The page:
He ponders the idea of developments which include social housing units in the parts of a building that attract less demand from average private tenants. “It could be mixed from one level to another,” Mering suggests.
One of the negative factors surrounding social housing as an equity investment is that housing associations have been worried that less government support and lower rental increases would squeeze reserves and lead to a cautious approach to expansion. Furthermore, index-liked payments by housing associations to investors could become less affordable over time, the study found.
In the UK, social housing could be used by pension schemes to partially match their liabilities. As assets that can provide long-term, stable income, they could be used to generate inflation-linked income, along with the main real estate sectors of office, retail and industrial.
Douglas Crawshaw, senior investment consultant at Towers Watson in London, says his firm has considered using social housing as an investment for clients. But he cautions that the new welfare regime in the UK may have changed the rules of the game. “Investing in social housing provides, essentially, an inflation-linked income that is very secure, because it comes from registered providers and is effectively government backed,” he says.
However, as part of the wide-scale review of social security by central government, the new system of universal credit has been introduced. Whereas welfare recipients were previously granted housing benefit, which was made as a block payment to housing associations and other social housing providers, under the new regime of universal credit, individuals receive their payment with respect to housing directly.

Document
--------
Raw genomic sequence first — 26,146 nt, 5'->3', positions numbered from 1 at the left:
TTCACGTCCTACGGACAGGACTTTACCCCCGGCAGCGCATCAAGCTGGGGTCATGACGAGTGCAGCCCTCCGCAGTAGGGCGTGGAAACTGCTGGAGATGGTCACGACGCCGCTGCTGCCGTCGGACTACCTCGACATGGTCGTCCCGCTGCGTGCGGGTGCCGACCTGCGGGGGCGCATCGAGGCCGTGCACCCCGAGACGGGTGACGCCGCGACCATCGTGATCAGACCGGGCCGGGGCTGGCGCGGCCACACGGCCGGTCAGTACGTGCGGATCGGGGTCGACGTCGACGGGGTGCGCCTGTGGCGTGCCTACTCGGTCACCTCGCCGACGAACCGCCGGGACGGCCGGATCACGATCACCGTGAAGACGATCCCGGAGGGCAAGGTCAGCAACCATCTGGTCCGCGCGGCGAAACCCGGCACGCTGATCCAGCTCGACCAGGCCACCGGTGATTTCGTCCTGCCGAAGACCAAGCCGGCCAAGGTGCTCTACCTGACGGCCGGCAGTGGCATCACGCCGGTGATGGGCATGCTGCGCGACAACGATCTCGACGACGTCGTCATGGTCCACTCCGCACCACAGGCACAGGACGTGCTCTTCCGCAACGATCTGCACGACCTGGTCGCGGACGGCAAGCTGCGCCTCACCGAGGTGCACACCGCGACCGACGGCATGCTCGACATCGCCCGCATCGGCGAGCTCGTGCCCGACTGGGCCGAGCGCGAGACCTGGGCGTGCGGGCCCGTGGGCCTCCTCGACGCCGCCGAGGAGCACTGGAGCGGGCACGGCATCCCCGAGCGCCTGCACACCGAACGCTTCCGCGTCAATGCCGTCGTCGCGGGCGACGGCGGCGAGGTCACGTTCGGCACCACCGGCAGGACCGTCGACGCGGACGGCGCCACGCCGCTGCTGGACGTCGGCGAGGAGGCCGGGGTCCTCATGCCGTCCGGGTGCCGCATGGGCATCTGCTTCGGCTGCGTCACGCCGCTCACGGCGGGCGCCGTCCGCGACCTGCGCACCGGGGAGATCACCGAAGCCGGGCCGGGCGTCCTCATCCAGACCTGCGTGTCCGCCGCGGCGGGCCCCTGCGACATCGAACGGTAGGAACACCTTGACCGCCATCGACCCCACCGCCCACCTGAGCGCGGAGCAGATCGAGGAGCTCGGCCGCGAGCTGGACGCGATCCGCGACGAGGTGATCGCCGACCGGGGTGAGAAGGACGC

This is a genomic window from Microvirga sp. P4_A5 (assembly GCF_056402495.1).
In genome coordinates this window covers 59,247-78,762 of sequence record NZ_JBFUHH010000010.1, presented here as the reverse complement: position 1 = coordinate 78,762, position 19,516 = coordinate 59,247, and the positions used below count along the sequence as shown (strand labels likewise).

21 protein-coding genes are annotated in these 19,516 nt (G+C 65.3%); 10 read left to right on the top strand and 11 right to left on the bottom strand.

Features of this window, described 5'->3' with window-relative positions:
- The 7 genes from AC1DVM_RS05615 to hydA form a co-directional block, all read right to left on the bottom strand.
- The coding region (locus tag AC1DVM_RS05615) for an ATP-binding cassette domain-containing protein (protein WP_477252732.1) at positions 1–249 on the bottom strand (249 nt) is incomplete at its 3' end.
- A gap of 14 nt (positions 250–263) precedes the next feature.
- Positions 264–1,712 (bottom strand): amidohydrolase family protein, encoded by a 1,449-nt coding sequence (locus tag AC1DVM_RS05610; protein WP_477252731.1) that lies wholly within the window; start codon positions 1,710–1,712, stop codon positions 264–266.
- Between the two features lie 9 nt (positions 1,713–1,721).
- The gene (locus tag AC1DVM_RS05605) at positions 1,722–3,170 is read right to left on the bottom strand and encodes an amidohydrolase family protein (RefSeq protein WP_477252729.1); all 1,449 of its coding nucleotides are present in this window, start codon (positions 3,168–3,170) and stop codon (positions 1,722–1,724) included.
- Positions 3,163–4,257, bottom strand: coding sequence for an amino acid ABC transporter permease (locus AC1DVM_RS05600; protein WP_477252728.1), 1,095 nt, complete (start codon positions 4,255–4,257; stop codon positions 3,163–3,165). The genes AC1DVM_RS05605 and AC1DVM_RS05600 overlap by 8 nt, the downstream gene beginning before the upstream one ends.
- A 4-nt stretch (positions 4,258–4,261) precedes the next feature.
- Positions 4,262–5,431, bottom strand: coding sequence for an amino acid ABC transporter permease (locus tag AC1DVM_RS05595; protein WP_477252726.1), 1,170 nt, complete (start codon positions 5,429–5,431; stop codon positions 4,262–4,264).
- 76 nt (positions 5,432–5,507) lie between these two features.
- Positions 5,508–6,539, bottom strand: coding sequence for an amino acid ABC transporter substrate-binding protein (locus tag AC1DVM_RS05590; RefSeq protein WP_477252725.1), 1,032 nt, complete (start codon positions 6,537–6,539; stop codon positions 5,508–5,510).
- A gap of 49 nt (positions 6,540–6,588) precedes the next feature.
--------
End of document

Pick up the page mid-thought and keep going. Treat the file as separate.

“Consequently, the security of that income for social housing investment opportunities is less certain,” says Crawshaw.
So far, universal credit is still in a trial phase and has only been rolled out in certain areas of the UK. There are concerns about what would happen if tenants of social housing enter into arrears. The minister for welfare reform, Lord Freud, has reassured housing providers that once arrears reach the equivalent of two months’ rent, the government will move the benefit claimant to managed payments directly to the landlord.
That said, in the areas where universal credit has been piloted so far, there does not appear to have been a material increase in arrears, Crawshaw says. But he concedes that available data is not yet extensive. “We are monitoring the situation and we are keen to pursue investment in this area,” he says.
Although there are some investment funds offering exposure to social housing, these are not widespread. This is partly due to the reticence of institutional investors because of the as-yet-unknown effects on the risk level following the introduction of universal credit, Crawshaw says.
Aviva Investors puts money into social housing via one of its REaLM funds — a range of products which aim to provide low-risk, long-dated, inflation-linked income streams for UK pension schemes need.